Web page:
By Rebecca Wallace-Seagall @ A Passionate, Unapologetic Plea for Creative Writing in Schools – The Atlantic
This is a opinion piece is a passionate statement for the need to teach the genres of writing that are typically called creative writing. It is a plea that I fully endorse and have seen first-hand how dramatic student writers can grow when afforded opportunities to write in more personal genres.
While I have always been uncomfortable with the term “creative writing,” believing all writing is creative, I have grown more uncomfortable with the notion of relegating all “non-academic” forms to a single course in an English department.
Somewhere in the English Academy battles that took place in mid-to-late 20th century, reading literature was privileged over creating literature. Thus, many K-12 English teachers began to narrow the curriculum, even before the demands of high-stakes testing. Many bought the idea that “Writing stories is what you do when you are a young child. By the time they get thigh school they need only be writing essays,” except of course for that creative writing course that is available as a potential elective.
However, Wallace-Seagall touches upon some genuine values and benefits of teaching personal narratives and memoir, as beneficial genres but also as vehicles for understanding other aspects of writing, like craft, precision, and more. She also takes on the Common Core’s further reductionism of writing, more specifically David Coleman and some of his infamous remarks. Here is the crux of the piece.
It is not easy to teach creative writing within the confinement of school. It is not easy to tackle the issues that arise, and it’s not easy to learn how to teach fiction and memoir writing well. But it is possible. And many teachers are doing it, and doing it well, across the country.
David Coleman, the cynical architect of the new curriculum that will be imposed on public schools in 46 states over the next two years, is trying to reverse an education trend “that favors self-expression and emotion over lucid communication.” But skilled teachers of creative genres have always known that all good writing requires lucid communication. It is impossible to teach any form of writing without applying and celebrating analytic concepts and mechanical precision.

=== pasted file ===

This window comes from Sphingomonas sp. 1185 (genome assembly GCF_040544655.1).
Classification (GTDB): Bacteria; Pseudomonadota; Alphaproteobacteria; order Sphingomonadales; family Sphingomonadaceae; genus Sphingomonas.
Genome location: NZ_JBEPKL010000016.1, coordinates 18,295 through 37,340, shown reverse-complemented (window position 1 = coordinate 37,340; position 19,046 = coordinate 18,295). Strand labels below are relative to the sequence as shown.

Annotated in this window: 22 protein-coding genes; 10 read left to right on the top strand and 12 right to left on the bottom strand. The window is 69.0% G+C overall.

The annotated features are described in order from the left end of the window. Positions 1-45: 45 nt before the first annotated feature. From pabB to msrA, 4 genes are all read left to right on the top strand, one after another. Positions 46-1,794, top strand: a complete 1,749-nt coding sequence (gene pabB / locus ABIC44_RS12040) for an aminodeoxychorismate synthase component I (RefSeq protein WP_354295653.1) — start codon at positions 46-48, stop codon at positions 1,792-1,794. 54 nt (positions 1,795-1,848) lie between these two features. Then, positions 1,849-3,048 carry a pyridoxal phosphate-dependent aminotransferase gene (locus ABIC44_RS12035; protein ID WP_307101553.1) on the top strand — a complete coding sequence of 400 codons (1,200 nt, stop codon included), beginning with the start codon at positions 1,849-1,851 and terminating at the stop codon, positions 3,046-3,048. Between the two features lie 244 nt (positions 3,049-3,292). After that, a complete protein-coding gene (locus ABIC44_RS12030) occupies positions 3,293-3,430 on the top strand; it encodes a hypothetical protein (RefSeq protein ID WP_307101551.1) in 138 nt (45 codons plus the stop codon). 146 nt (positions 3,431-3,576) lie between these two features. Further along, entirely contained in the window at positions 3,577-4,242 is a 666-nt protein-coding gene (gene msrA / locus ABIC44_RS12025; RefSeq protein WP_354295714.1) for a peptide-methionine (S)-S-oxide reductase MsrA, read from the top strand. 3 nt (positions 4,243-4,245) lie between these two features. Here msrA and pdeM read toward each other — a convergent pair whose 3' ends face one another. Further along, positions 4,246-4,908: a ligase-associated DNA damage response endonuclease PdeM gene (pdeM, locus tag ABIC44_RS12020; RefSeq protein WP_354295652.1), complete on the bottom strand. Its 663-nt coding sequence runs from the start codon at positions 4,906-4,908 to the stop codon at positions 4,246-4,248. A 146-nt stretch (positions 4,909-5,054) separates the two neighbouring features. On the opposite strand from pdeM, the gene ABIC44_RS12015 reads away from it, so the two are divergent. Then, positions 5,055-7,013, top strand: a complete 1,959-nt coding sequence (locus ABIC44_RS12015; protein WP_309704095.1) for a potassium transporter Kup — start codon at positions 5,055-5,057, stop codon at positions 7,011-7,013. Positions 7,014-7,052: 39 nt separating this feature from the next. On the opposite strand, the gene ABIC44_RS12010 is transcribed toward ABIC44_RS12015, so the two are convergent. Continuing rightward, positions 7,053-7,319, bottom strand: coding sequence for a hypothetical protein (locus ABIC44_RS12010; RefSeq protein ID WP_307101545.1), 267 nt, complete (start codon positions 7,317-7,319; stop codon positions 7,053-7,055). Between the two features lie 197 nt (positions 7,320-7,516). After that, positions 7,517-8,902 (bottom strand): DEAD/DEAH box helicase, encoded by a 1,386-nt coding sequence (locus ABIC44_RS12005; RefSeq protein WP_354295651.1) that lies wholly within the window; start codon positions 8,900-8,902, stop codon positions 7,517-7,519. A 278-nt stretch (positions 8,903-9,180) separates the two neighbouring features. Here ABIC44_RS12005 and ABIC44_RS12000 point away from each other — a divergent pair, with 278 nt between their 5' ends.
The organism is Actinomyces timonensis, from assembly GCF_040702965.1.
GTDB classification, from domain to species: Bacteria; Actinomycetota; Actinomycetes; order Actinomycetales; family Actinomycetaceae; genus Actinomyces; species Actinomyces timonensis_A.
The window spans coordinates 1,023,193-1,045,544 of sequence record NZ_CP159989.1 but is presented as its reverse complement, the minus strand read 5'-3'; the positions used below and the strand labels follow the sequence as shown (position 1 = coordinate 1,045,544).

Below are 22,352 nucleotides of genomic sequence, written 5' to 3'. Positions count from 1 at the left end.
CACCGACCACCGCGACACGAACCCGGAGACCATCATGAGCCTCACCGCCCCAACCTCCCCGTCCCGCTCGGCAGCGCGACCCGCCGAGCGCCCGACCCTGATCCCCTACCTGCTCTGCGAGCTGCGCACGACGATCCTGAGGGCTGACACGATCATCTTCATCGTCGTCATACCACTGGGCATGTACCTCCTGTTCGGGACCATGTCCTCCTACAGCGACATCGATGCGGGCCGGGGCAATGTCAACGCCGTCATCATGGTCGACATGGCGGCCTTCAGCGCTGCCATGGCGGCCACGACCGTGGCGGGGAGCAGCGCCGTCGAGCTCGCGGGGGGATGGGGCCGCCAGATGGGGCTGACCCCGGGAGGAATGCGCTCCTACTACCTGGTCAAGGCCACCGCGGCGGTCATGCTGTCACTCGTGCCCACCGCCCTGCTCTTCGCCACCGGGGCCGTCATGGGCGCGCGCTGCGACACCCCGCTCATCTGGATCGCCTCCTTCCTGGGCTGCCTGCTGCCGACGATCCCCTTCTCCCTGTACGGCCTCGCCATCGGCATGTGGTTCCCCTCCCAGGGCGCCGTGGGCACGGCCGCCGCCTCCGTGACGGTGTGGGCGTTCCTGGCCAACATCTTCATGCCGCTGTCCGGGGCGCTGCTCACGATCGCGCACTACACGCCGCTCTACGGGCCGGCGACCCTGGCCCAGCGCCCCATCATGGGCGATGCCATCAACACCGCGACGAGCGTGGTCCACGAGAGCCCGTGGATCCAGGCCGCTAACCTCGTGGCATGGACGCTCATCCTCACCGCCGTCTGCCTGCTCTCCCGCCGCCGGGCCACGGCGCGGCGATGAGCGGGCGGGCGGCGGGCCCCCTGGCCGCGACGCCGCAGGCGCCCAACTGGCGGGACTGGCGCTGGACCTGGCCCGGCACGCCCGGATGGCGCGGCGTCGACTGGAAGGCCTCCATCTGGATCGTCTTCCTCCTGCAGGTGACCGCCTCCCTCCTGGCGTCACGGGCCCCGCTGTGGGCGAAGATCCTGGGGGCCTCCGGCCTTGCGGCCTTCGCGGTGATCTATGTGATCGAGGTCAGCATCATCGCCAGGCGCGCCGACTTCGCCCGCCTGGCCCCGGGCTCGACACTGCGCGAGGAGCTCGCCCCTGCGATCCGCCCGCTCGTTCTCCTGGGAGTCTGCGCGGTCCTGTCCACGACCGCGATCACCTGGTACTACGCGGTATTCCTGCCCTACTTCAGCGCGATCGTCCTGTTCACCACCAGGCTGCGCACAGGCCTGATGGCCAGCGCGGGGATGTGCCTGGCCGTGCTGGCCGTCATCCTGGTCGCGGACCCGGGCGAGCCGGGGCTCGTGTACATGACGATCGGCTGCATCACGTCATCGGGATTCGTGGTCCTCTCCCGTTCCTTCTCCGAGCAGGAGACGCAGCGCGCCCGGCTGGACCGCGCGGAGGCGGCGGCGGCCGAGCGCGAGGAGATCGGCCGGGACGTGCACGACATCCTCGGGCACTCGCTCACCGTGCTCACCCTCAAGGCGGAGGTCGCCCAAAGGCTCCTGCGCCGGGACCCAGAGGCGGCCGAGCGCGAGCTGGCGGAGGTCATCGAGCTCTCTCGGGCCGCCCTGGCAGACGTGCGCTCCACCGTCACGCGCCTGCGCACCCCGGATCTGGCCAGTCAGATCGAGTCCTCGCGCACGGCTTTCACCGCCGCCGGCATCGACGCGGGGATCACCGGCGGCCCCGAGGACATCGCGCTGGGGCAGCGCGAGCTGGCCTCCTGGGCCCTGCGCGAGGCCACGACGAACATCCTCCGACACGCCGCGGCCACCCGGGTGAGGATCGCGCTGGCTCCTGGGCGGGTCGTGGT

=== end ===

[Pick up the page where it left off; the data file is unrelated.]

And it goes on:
If young people are not learning to write while exploring personal narratives and short fiction, it is because we as educators need more training — or the specifics of the curriculum need development. It is not because those forms of writing in themselves are of no use.
There’s a reason fiction and narrative nonfiction outsell all other genres in the U.S. It’s the same reason there are 56 million WordPress blogs and 76 million Tumblrs. Human beings yearn to share, reflect, and understand one another, and they use these reflections to improve the state of things, both personal and public. If we want our students to have this kind of impact, we have to teach them to express themselves with both precision and passion.
I have so many thoughts about the benefits of teaching personal narrative that has been a primary focus of my own research over the last couple of years that they warrant considerably longer treatment than is reasonable in a response to this article. I hope to share some of that material in future.
Ultimately, this article makes a strong case for why the kind of writing typically relegated to creative writing courses, should not, in fact, be restricted as it often is. In fact, I would submit it is at the core of a humanities education, informing all kinds of other writing and thinking.